"At the very least, they spent a lot of money," Dave said, nodding toward the shopping bags.
"No, AJ spent a lot of money," Howie corrected him.
Dave reached over to put his pool cue back into the rack. "You guys wanna hear the tracks now. We need a decision about the the intro. Piano or strings?"
The Boys looked at each other. "Can we do this after dinner?" Brian suggested.
"Yeah, finish your game," Kevin said. "This is the first afternoon off you've had in almost two weeks. Enjoy it."
Dave smiled and reclaimed his cue. "You're the bosses."
"At least when Phyllis isn't around," AJ said with a grin before leading us back to the elevator.
On the second floor, I followed AJ, Stacey and Kevin into their suite, carrying two of AJ's shopping bags. I kind of hoped that Kevin would find this a better place and time to talk to me, but instead he went into his bedroom and closed the door. AJ and Stacey were wrestling around in the living roomStacey trying to see what AJ had bought her and AJ trying to keep the stapled bag away from her. I left them alone and went down to the other suite.
It took Brian a while to answer the door. When he did, he had a can of grape soda in his hand. "Look what I found!" he said. "You guys keep the fridge well stocked, but all week AJ's been taking our grape soda. Today, I finally get one."
My poker face returned. "How do you know it was AJ?"
"Well, he denied it," Brian said slowly, "but I'm pretty sure it was him."
Howie came in from his bedroom, his cell phone on his shoulder. "Brian, we've got some time to kill before dinner. Whaddya wanna do?"
Brian thought for a couple of seconds before answering. "Well, it's nice out. We could..."
Howie stopped him with a raised finger then listened intently to his cell phone for a bit, then hung up. "Sorry. Checking messages. What were you saying?"
"That we could play basketball. If you and Kevin play this time, we could play three-on-three."
Howie grinned at me. "We could play four-on-four if Ben played."
"And," I laughed, "if you could get AJ away from Stacey."
"You guys go get Nick and your brothers," Brian said to me. "I'll work on Kevin and AJ."
Nick had a clear shot at the basket but missed it by a good three feet. "Crap!" he yelled.
"Yeah, I think the word 'crap' describes that shot pretty well," Howie teased him.
"You really captured the moment there, Nick," Robby said. "'Crap!' What a way with words!"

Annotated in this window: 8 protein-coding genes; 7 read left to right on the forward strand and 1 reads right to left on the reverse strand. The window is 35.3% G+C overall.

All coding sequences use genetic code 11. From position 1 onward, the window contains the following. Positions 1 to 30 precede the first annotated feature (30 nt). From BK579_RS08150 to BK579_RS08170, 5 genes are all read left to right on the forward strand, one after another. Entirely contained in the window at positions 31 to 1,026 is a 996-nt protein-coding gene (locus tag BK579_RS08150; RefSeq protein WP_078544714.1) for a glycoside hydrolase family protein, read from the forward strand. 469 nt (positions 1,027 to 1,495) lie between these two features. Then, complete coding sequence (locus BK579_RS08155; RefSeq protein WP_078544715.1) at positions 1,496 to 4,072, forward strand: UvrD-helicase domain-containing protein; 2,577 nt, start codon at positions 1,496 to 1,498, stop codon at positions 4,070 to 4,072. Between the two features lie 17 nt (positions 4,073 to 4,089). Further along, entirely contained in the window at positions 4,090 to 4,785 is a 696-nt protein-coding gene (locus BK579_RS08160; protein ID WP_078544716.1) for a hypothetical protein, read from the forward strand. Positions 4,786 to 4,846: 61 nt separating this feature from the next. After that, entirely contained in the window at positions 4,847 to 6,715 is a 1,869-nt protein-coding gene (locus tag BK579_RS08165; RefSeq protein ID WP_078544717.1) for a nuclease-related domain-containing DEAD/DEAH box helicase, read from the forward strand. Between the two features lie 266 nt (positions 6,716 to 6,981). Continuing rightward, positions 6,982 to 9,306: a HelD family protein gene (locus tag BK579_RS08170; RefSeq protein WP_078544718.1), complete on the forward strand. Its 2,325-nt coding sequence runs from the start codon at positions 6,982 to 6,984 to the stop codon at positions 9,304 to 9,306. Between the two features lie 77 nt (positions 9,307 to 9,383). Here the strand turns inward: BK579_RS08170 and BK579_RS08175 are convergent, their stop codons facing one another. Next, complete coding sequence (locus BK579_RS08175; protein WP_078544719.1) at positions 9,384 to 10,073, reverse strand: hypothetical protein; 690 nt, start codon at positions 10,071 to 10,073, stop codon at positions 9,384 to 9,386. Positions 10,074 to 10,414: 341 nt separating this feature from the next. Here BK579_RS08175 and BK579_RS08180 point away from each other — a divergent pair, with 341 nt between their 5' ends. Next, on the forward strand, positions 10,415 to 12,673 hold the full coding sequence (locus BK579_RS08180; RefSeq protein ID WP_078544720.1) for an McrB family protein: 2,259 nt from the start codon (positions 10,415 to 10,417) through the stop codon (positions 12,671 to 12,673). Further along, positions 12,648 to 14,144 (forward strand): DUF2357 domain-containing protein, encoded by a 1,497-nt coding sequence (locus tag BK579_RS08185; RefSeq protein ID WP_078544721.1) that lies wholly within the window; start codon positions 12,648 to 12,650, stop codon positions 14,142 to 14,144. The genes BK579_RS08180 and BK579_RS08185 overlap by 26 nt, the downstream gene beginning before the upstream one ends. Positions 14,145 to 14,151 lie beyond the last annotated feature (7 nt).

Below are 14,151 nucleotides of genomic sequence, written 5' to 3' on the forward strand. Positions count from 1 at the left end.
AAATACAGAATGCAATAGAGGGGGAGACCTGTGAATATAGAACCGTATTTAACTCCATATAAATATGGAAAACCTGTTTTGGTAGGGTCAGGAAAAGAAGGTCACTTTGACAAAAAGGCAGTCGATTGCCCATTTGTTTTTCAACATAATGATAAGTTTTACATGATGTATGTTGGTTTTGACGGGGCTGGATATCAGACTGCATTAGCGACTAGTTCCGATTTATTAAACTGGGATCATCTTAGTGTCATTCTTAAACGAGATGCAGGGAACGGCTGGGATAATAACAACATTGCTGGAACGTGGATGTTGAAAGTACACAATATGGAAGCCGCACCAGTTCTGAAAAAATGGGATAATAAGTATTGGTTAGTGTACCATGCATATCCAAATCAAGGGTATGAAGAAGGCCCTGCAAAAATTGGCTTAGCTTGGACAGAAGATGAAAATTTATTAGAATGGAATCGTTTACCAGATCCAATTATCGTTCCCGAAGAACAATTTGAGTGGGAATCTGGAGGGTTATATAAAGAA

"Jeez!" Nick sounded angry. "if I'd known you were all such wordsmiths, I'd have tried to say it more loftily!"
"Calm down, Nick," Mike said. "They're just giving you a hard time."
AJ frowned. "'Loftily'? Is that a real word?"
"Brian," Kevin said, "What's the score?"
"Twelve - fourteen. We're leading."
"But we've got the ball," AJ said.
It was a good game. AJ and Howie had joined Robby and I against the others. I had quietly suggested to Brian that since I was probably the worst player and he said he was the best, we should be on the same side to even things out. But Brian had promised to play on Kevin's team, he said. But the game was still good. I wasn't as good a player as the others, but I was taller than Brian, and Robby and I had used that to our advantage a couple of times.
Besides, our team had a cheerleader.
"C'mon, AJ," Stacey yelled from her chair. It was cute, watching her cheer for him, but twice now he had been showing off for her and got the ball stolen from him. This time he looked up at her for just a second, but it was long enough for Nick to dash in and steal the ball again. Damn, he was quick!
Now he was off in one corner, taking a shot. Robby was the only guy close to him, but he was behind him and couldn't stop him from shooting. That wasn't his idea anyway. Just as Nick raised his arms to shoot, Robby stepped up behind him and pulled his baggy shorts down to his knees. A surprised Nick shot anyway but missed wide. The ball went across the driveway, but no one cared. They were too busy laughing.
"Wooo hooo! Nice boxers, Nick," AJ yelled, which made everyone laugh again.
After a couple of seconds, Brian said, "Hey, those look like mine!"
"They are," Nick said, pulling up his shorts. "I took them out of your room yesterday."
"Well, they're yours now," Brian laughed.
Nick wasn't listening. He was looking at Robby. Robby just grinned at him. "You know," Nick said, "this means war." He tried to look serious, but he didn't quite pull it off.
Robby laughed. "Bring it on! I have the homefield advantage, and I know where they cook your food."
"C'mon," Kevin said, still chuckling a little. "12-14. Let's play!"
The game was more serious after that. Stacey stopped distracting AJ, and Robby kept his hands off the guys' clothing. Our side caught up and pulled ahead by two, then their side did the same thing. Finally, we were tied twenty to twenty. The next basket won the game.
I had let myself get backed up toward the building by Kevin and Mike, but I was trying to get open to help Robby. He had the ball, but Brian was working hard to get it from him. I stepped to the left around Mike and opened my hands. Robby passed the ball to me. As the ball went to his left, Brian turned to get it, but I was closer than he thought. I caught the ball, but it got knocked out of my hands as Brian flew into me.